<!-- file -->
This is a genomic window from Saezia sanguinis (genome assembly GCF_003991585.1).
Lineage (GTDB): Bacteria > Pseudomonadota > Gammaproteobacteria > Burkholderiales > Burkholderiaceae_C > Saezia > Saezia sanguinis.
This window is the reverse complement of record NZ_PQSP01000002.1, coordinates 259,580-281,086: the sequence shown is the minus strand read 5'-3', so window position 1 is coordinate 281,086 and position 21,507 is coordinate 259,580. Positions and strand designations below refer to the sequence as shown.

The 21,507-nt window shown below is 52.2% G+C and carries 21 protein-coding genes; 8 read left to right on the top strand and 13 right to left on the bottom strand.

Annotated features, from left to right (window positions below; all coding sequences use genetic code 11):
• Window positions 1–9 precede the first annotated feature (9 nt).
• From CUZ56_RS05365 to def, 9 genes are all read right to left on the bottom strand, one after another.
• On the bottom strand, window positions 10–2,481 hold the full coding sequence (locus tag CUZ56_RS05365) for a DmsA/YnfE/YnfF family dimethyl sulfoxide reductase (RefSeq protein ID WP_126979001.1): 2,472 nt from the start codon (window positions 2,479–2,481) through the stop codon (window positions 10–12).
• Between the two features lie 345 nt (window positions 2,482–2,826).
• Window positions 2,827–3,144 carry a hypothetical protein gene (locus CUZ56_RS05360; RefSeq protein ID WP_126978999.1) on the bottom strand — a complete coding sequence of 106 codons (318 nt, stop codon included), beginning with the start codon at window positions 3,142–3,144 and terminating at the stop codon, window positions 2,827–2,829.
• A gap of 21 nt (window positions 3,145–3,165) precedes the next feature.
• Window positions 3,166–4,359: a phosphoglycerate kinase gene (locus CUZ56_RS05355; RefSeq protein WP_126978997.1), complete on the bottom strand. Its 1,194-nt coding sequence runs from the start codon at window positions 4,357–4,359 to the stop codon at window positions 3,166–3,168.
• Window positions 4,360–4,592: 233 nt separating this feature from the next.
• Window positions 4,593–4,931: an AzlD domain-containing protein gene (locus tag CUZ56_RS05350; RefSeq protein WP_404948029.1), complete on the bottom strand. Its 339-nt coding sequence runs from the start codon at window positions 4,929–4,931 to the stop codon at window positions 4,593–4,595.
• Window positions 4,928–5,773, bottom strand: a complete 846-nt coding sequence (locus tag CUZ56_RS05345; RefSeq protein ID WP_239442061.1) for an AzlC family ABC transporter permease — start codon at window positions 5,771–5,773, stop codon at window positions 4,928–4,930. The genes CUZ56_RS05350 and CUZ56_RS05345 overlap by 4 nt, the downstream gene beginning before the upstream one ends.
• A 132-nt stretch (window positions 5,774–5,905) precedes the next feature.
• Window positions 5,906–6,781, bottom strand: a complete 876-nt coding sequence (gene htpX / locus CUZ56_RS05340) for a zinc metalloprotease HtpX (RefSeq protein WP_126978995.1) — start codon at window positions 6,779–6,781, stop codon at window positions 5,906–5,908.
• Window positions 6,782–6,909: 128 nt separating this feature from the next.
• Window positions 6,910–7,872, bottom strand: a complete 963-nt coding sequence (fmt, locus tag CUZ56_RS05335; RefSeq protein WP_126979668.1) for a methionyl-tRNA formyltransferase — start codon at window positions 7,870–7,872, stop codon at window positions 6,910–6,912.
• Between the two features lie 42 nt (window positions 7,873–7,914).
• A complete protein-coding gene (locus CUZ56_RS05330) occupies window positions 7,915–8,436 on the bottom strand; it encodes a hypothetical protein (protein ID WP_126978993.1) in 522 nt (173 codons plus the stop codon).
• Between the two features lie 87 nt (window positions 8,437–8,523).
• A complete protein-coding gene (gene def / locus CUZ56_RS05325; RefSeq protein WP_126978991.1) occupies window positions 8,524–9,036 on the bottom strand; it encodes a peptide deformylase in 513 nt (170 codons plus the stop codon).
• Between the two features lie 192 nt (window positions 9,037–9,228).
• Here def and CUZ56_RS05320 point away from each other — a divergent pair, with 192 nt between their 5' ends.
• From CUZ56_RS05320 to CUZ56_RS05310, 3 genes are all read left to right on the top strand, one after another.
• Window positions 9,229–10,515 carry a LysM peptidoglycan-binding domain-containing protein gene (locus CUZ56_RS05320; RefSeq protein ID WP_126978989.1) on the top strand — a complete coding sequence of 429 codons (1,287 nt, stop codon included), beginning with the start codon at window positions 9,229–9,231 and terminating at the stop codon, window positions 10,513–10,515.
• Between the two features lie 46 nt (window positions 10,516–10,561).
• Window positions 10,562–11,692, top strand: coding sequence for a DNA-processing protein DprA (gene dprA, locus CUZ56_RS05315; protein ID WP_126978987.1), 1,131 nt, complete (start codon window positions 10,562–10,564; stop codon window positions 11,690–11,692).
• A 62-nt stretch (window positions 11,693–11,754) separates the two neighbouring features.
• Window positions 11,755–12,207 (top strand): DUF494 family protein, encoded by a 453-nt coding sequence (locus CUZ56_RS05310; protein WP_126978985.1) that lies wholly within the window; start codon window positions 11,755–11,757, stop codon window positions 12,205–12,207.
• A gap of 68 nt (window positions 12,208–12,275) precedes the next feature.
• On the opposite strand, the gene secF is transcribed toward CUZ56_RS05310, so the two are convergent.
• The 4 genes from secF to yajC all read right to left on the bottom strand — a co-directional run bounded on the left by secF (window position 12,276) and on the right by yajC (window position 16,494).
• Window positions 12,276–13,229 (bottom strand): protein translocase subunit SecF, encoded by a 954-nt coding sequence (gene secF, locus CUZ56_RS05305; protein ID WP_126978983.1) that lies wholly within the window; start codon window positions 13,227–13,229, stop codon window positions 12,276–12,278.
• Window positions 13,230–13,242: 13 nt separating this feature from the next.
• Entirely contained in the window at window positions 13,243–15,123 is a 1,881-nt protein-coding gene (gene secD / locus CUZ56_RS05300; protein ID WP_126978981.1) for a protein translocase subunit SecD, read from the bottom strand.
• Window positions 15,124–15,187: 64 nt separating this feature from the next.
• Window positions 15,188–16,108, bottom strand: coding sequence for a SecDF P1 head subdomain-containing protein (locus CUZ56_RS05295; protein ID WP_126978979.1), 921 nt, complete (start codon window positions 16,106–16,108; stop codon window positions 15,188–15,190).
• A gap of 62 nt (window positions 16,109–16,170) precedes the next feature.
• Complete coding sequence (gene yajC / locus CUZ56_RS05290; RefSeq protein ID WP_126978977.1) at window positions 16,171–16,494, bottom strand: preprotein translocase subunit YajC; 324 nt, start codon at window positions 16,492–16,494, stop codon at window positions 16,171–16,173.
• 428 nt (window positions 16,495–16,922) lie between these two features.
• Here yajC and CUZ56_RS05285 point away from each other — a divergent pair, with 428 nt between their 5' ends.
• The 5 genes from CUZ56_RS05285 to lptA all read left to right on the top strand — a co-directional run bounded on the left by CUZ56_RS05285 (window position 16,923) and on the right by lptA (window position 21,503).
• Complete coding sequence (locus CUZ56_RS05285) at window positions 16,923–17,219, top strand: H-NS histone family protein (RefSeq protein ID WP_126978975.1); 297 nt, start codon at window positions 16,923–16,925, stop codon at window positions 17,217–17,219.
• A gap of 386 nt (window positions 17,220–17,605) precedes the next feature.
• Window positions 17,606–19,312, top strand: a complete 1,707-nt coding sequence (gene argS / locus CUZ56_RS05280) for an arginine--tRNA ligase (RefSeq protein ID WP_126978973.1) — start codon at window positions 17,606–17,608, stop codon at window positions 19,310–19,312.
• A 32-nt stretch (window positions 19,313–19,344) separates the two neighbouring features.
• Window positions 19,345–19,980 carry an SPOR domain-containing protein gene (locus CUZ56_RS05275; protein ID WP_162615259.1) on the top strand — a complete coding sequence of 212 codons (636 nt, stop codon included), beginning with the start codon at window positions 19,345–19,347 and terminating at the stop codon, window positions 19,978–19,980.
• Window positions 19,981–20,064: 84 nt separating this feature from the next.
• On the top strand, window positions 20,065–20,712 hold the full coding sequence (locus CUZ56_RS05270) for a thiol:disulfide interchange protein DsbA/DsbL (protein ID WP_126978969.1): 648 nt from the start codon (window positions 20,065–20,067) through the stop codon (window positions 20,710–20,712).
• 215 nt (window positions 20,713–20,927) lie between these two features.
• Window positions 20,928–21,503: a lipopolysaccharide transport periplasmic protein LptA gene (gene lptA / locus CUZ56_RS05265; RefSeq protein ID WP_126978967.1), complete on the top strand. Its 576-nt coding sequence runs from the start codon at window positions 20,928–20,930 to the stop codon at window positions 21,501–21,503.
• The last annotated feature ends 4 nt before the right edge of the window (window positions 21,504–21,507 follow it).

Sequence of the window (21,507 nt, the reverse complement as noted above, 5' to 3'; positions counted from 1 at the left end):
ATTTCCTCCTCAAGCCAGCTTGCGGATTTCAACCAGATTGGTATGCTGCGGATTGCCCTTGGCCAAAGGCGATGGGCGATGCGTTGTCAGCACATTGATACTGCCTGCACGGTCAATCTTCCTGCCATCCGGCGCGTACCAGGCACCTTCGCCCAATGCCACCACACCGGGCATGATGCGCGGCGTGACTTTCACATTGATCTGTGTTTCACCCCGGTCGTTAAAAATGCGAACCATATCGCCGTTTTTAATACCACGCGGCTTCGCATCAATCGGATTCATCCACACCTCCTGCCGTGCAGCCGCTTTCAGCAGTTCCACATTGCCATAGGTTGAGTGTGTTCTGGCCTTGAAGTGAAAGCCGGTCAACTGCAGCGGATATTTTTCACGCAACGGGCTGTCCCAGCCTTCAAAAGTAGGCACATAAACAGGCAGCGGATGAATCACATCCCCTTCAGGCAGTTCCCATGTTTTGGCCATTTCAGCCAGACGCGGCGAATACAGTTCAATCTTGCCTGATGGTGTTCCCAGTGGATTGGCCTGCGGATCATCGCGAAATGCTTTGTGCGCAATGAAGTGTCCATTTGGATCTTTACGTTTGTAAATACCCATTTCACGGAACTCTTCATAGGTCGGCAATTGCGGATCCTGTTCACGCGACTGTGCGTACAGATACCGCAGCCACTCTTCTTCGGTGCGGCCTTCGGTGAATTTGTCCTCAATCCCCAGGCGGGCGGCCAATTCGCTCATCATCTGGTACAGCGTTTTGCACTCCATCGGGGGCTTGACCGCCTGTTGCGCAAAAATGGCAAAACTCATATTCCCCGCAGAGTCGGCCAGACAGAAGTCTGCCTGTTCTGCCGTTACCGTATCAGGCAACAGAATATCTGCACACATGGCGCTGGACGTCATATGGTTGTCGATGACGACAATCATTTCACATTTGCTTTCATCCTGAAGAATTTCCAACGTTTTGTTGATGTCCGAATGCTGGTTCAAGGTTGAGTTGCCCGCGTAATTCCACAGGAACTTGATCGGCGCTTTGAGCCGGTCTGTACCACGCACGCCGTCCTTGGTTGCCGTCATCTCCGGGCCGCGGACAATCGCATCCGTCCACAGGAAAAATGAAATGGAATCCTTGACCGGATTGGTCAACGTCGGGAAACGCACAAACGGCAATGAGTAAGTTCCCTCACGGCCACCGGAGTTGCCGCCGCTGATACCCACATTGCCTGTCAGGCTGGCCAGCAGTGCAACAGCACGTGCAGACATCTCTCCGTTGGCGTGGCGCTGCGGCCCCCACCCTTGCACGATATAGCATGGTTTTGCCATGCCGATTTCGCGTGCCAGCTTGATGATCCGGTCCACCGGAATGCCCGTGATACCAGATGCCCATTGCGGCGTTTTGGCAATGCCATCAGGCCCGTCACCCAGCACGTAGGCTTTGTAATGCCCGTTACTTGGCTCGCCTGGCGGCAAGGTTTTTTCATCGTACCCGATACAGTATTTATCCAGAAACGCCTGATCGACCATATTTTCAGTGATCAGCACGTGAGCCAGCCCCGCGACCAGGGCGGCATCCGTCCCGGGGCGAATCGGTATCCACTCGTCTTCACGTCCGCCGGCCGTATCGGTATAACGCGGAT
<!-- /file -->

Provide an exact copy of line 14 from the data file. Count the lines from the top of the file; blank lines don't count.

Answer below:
• Window positions 4,593–4,931: an AzlD domain-containing protein gene (locus tag CUZ56_RS05350; RefSeq protein WP_404948029.1), complete on the bottom strand. Its 339-nt coding sequence runs from the start codon at window positions 4,929–4,931 to the stop codon at window positions 4,593–4,595.